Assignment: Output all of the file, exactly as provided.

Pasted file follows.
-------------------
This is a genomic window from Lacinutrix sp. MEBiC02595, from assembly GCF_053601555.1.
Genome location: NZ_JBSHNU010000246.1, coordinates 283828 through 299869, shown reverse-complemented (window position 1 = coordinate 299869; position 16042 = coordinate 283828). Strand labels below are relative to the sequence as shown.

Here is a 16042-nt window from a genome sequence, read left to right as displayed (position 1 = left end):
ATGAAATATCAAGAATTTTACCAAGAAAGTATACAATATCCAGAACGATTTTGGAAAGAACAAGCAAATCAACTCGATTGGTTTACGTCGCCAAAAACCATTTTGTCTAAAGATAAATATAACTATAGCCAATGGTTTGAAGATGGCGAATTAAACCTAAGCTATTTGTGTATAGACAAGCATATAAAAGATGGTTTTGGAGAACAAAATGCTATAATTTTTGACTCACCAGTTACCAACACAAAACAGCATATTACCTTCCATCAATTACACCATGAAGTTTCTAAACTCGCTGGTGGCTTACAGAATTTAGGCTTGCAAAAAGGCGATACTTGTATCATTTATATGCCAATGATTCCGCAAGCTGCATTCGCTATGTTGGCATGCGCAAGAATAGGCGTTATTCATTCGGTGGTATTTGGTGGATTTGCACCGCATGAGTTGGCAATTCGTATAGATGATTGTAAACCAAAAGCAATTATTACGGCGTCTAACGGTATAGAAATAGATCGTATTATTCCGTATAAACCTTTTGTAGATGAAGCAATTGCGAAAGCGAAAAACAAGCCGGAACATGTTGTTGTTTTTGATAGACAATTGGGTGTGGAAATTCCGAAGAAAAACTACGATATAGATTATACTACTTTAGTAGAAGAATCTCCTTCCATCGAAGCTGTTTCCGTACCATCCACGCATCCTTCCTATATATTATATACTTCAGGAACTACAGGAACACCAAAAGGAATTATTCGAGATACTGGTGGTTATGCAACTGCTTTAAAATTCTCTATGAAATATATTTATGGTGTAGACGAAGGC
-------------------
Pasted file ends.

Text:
This is a genomic window from Lacinutrix sp. MEBiC02595, from assembly GCF_053601555.1.
Genome location: NZ_JBSHNU010000246.1, coordinates 283828 through 299869, shown reverse-complemented (window position 1 = coordinate 299869; position 16042 = coordinate 283828). Strand labels below are relative to the sequence as shown.

Here is a 16042-nt window from a genome sequence, read left to right as displayed (position 1 = left end):
ATGAAATATCAAGAATTTTACCAAGAAAGTATACAATATCCAGAACGATTTTGGAAAGAACAAGCAAATCAACTCGATTGGTTTACGTCGCCAAAAACCATTTTGTCTAAAGATAAATATAACTATAGCCAATGGTTTGAAGATGGCGAATTAAACCTAAGCTATTTGTGTATAGACAAGCATATAAAAGATGGTTTTGGAGAACAAAATGCTATAATTTTTGACTCACCAGTTACCAACACAAAACAGCATATTACCTTCCATCAATTACACCATGAAGTTTCTAAACTCGCTGGTGGCTTACAGAATTTAGGCTTGCAAAAAGGCGATACTTGTATCATTTATATGCCAATGATTCCGCAAGCTGCATTCGCTATGTTGGCATGCGCAAGAATAGGCGTTATTCATTCGGTGGTATTTGGTGGATTTGCACCGCATGAGTTGGCAATTCGTATAGATGATTGTAAACCAAAAGCAATTATTACGGCGTCTAACGGTATAGAAATAGATCGTATTATTCCGTATAAACCTTTTGTAGATGAAGCAATTGCGAAAGCGAAAAACAAGCCGGAACATGTTGTTGTTTTTGATAGACAATTGGGTGTGGAAATTCCGAAGAAAAACTACGATATAGATTATACTACTTTAGTAGAAGAATCTCCTTCCATCGAAGCTGTTTCCGTACCATCCACGCATCCTTCCTATATATTATATACTTCAGGAACTACAGGAACACCAAAAGGAATTATTCGAGATACTGGTGGTTATGCAACTGCTTTAAAATTCTCTATGAAATATATTTATGGTGTAGACGAAGGC